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What’s Included in a Florida Accident Report?

12/7/2020
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In Florida, the rules regarding accident reports are found within the Florida Statutes. There are two types of accident reports: (1) Long Form and (2) Short Form. These are known as a Florida Traffic Crash Report, Long Form, and a short-form crash report within the statutes. 

The information in these forms can have a lasting impact on your driving record. Therefore, If you have been involved in an accident in Florida, let a Florida accident lawyer at Searcy Denney help you make sure your accident report is accurate, as it can be used as part of your personal injury case.

About Florida’s Long Form

According to Title XXIII, Motor Vehicles, Section 316, State Uniform Traffic Control, Sub-Section 316.066(1)(a), a Florida Traffic Crash Report, Long Form must be completed and submitted to the department within 10 days after an investigation is completed by the law enforcement officer who, in the regular course of duty, investigates a motor vehicle crash that:

  1. Resulted in death of, personal injury to, or any indication of complaints of pain or discomfort by any of the parties or passengers involved in the crash,
  2. Involved a violation of Section 316.061(1) (crashes involving damage to vehicle or property) or Section 316.193 (driving under the influence),
  3. Rendered a vehicle inoperable to the degree that required a wrecker to remove it from the scene of the crash, or
  4. Involved a commercial motor vehicle.

Information contained in the Florida Traffic Crash Report, Long Form includes:

  1. The date, time, and location of the crash.
  2. A description of the vehicles involved.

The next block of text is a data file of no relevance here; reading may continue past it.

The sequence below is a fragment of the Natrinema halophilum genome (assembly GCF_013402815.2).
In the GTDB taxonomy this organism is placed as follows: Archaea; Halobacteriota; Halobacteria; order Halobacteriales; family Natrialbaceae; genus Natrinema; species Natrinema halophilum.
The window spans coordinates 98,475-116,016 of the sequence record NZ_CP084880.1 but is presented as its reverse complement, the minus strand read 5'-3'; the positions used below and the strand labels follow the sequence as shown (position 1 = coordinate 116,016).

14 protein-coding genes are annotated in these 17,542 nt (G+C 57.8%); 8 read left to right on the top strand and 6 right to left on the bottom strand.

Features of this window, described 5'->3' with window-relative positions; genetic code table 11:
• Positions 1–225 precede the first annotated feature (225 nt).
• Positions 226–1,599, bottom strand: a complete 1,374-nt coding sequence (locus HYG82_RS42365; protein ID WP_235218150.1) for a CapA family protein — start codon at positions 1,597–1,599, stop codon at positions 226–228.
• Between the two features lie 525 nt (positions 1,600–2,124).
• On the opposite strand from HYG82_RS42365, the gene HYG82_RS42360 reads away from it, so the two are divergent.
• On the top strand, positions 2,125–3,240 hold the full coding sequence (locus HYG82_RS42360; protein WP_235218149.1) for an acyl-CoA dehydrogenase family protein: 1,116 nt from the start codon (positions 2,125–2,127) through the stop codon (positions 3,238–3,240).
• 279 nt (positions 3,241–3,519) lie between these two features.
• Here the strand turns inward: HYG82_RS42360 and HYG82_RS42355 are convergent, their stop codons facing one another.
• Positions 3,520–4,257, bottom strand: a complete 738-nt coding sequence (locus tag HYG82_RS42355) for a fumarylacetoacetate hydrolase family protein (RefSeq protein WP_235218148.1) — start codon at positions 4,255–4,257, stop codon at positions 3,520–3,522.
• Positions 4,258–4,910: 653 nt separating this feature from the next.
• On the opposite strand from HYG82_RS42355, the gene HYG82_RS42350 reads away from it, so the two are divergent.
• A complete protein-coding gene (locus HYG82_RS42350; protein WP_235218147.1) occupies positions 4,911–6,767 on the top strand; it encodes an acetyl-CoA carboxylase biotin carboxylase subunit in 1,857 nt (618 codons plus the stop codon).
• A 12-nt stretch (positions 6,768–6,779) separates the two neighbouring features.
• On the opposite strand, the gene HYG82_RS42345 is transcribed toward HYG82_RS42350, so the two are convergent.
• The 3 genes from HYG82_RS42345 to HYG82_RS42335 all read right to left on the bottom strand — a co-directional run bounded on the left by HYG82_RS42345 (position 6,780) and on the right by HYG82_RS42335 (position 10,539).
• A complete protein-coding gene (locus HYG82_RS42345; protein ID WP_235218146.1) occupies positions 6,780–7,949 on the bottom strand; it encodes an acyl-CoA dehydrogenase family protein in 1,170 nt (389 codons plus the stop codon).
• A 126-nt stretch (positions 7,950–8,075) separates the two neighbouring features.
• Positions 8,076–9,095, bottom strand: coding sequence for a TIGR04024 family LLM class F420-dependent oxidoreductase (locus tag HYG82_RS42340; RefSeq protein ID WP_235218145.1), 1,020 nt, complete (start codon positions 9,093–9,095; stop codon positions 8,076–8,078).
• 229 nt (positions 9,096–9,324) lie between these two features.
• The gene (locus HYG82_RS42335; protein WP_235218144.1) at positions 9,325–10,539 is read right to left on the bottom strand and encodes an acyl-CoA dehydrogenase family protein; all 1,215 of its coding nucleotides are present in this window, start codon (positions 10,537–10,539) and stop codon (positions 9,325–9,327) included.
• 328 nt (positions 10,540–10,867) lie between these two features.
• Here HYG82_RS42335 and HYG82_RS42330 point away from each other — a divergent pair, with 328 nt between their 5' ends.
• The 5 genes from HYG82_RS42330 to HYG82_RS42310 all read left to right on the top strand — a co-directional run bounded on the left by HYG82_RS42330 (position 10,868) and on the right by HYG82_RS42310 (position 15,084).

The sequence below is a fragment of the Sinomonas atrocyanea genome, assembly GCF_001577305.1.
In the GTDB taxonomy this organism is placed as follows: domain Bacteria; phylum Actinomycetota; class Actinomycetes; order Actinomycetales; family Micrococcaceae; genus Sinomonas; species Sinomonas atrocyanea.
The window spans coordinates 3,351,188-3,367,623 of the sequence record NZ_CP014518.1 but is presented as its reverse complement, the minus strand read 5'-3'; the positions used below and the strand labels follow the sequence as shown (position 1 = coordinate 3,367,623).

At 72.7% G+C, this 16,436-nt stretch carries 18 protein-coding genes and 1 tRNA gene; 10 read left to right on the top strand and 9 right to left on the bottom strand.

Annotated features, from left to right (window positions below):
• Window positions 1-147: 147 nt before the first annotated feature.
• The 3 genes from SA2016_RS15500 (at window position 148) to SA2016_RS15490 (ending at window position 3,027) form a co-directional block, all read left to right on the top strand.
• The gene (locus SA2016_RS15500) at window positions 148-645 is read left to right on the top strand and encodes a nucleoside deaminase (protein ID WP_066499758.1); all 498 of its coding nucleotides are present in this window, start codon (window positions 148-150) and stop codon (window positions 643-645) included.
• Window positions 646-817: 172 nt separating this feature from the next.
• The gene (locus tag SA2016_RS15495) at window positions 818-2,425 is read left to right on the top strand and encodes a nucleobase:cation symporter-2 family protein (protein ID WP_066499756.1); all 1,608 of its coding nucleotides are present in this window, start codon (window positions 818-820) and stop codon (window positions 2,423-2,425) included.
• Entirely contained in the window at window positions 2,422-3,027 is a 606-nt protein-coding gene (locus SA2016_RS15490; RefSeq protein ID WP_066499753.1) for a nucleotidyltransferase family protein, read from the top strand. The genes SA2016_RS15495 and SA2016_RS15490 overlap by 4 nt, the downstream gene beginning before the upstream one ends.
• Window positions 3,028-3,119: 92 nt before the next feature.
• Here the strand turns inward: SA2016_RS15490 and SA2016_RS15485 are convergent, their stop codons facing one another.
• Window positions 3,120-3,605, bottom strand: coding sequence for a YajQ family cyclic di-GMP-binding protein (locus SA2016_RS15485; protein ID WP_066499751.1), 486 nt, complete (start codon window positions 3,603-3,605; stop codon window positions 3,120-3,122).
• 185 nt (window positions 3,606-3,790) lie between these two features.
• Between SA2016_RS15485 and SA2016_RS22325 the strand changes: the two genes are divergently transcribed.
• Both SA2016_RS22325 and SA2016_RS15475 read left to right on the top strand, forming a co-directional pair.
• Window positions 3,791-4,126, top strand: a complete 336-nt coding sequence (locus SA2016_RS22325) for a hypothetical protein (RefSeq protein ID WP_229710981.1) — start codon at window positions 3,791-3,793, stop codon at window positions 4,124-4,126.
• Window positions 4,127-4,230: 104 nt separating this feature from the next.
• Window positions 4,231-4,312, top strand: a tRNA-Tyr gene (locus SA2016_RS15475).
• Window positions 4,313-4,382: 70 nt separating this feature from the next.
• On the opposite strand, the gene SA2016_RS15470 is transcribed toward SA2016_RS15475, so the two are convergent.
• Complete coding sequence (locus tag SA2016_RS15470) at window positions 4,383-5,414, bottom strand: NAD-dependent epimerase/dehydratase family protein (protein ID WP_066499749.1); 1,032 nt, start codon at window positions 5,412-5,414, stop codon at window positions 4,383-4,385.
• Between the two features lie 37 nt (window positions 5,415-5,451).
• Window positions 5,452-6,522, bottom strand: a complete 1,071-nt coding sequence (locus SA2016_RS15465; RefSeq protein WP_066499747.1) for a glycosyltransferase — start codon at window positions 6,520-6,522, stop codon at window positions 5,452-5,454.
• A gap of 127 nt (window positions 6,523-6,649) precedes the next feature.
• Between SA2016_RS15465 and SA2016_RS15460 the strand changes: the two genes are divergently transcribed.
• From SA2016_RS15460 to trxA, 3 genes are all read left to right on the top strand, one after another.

3. The names and addresses of the parties involved, including all drivers and passengers, and the identification of the vehicle in which each was a driver or a passenger.
  4. The names and addresses of witnesses.
  5. The name, badge number, and law enforcement agency of the officer investigating the crash.
  6. The names of the insurance companies for the respective parties involved in the crash.

About the Short Form

In any crash for which a Florida Traffic Crash Report, Long Form is not required and occurs on the state’s public roadways, the law enforcement officer will complete a short-form crash report or provide a driver exchange-of-information form to be completed by all drivers and passengers involved in the crash. This requires the identification of each vehicle in which the drivers and passengers were traveling. The short-form report must include:

  1. The date, time, and location of the crash.
  2. A description of the vehicles involved.
  3. The names and addresses of the parties involved, including all drivers and passengers, and the identification of the vehicle in which each was a driver or a passenger.
  4. The names and addresses of witnesses.
  5. The name, badge number, and law enforcement agency of the officer investigating the crash.
  6. The names of the insurance companies for the respective parties involved in the crash.

A Brief Note About Both Forms

It’s hard not to notice that both the Long Form and the Short Form’s statutory requirements are identical. Nonetheless, a visual examination shows that the forms themselves are not similar and that the Short Form is indeed a bit shorter than the Long Form.

Contact a Florida Accident Lawyer for More Information

Accident reports can have a lasting effect on your driving record and your insurance. To make sure all of the information contained in your accident report is accurate, contact a Florida accident lawyer at Searcy Denney. We offer a free consultation and work on a contingency fee basis. If you need our help, contact us online today.

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